Will my right hon. Friend take the opportunity of informing the German nation that this ratio will increase?

20.

asked the Secretary of State for Air whether he will give figures showing the comparative losses of night and day bombing over Europe from 1st January to 30th November this year; and whether he has any information as to similar figures for American losses?

From 1st January, 1943, to 6 a.m. on 30th November, 1943, 2,083 British bomber aircraft operating from this country were reported lost over Europe by night and 106 by day. 829 bombers of the United States Army Air Forces operating from this country were reported lost by day over the same period.

Flight-Sergeants (Remustering)

17.

asked the Secretary of State for Air why flight-sergeants, on being found unfit for aircrew duties, are remustered to general duties with consequent loss of rank and pay?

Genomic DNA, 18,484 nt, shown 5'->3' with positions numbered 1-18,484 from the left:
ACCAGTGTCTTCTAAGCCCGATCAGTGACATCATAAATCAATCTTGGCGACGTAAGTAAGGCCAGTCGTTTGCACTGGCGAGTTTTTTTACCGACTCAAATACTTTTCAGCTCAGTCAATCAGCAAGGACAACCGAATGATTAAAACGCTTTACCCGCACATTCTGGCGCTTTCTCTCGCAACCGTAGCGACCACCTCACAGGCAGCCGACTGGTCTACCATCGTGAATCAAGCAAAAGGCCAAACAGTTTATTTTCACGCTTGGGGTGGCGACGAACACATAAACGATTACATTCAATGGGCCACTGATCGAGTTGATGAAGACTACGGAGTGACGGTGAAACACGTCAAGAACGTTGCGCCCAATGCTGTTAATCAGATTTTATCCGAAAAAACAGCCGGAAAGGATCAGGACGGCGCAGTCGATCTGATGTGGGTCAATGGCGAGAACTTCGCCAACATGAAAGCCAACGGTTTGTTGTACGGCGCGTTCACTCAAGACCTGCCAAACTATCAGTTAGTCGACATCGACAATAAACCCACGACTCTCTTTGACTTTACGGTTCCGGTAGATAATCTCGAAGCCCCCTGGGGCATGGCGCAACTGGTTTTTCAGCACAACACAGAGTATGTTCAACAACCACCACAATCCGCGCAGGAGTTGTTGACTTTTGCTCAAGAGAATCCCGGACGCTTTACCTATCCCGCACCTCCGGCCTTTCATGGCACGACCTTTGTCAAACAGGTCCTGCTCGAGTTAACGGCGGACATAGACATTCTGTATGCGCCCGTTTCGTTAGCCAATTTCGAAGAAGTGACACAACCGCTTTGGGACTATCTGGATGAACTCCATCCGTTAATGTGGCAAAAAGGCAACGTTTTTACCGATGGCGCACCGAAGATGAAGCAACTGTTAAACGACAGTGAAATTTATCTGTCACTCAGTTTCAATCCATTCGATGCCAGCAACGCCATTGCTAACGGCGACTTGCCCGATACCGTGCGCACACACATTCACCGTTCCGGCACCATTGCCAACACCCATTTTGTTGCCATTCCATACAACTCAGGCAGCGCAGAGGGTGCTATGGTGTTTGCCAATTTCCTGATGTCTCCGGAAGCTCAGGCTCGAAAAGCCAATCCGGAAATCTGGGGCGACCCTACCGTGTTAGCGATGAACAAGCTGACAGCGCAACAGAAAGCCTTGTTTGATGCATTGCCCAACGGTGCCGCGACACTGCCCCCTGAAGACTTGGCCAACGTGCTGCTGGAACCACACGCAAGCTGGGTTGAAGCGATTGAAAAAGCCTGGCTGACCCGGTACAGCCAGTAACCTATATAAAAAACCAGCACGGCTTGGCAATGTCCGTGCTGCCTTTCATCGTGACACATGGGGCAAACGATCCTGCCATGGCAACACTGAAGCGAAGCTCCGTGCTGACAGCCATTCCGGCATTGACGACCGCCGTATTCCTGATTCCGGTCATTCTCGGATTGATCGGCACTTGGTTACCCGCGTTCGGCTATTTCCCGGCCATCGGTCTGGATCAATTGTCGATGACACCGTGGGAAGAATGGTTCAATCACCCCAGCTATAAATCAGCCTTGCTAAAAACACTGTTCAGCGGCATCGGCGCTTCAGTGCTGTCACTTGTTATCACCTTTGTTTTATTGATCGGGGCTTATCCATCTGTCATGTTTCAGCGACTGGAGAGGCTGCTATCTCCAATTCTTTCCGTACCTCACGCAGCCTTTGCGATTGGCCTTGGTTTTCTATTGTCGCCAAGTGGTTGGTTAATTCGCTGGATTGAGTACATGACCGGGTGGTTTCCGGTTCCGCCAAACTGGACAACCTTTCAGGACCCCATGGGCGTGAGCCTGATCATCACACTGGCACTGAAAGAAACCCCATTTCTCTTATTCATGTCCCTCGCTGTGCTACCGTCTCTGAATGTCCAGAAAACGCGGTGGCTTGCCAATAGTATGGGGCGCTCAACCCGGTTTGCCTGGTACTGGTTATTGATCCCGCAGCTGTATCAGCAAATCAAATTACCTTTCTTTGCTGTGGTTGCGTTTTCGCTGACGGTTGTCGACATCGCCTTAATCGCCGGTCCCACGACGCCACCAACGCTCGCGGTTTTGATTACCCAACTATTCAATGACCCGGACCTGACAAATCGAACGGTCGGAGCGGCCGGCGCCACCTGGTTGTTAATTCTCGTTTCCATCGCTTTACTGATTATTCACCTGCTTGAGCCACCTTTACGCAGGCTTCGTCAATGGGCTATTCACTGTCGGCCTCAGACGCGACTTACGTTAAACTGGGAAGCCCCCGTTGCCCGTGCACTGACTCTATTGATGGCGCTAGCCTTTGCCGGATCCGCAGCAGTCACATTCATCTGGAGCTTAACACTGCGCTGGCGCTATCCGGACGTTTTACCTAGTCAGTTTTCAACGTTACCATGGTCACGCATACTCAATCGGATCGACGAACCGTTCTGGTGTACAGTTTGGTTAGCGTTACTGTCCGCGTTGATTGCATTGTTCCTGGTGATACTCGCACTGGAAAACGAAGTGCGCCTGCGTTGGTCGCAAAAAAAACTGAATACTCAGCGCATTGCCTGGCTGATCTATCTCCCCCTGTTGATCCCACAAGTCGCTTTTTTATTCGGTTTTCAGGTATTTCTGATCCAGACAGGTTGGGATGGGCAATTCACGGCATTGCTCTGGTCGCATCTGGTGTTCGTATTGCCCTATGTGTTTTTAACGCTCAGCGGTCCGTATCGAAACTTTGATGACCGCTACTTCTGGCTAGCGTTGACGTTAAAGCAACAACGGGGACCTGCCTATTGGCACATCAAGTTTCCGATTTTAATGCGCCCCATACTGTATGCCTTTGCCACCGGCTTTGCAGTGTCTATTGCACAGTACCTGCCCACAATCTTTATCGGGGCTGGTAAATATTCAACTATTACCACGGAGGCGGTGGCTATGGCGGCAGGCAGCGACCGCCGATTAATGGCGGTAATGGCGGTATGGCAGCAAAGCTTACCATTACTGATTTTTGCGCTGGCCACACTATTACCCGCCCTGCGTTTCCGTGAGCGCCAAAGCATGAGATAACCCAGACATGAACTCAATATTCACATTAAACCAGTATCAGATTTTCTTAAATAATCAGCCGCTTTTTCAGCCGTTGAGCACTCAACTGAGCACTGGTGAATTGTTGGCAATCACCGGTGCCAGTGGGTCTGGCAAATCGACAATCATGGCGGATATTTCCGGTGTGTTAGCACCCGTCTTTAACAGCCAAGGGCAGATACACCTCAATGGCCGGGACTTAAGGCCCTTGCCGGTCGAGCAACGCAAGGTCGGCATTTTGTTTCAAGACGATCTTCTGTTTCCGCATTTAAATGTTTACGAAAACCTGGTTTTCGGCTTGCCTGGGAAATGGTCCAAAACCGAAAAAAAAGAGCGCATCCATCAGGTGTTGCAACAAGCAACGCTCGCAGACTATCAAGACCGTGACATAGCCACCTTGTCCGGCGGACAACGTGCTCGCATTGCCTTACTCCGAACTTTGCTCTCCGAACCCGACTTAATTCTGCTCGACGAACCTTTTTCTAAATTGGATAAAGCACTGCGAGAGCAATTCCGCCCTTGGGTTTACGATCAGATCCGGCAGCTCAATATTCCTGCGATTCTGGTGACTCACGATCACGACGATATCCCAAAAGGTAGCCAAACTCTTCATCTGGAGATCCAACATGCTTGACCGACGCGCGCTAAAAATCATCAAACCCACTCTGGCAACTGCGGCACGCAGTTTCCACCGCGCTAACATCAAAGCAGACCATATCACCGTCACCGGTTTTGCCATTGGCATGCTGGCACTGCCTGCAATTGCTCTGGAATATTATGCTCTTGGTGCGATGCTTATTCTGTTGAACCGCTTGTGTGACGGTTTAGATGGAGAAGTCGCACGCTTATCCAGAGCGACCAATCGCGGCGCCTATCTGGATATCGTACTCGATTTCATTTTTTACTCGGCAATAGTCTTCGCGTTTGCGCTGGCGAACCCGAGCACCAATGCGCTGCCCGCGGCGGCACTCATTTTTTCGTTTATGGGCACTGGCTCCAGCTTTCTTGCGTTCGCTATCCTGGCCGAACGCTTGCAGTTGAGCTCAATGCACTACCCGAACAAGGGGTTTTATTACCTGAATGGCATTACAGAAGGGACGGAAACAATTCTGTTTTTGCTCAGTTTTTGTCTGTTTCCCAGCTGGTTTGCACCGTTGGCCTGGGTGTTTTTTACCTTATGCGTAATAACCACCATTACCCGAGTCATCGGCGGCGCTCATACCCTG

Flight sergeants and other ranks of airmen aircrew who are temporarily withdrawn from flying duties for medical reasons suffer no loss of rank or pay. If however they are permanently withdrawn from flying duties for medical reasons they are remustered to ground duties. Provided they have undertaken operational flying duties or the equivalent, they retain their rank and pay is regulated to that of the appropriate ground trade. If, however, the airman has not attained the requisite standard of trade proficiency, a lower rate of pay is applicable until such standard is reached. A lower rate is also applicable when airmen are remustered to trades in which posts have not been established in their ranks. Since airmen on flying duties normally receive promotion more rapidly than those on ground duties, the retention of both rank and flying rates of pay on remustering to ground duties would create invidious anomalies within the Service.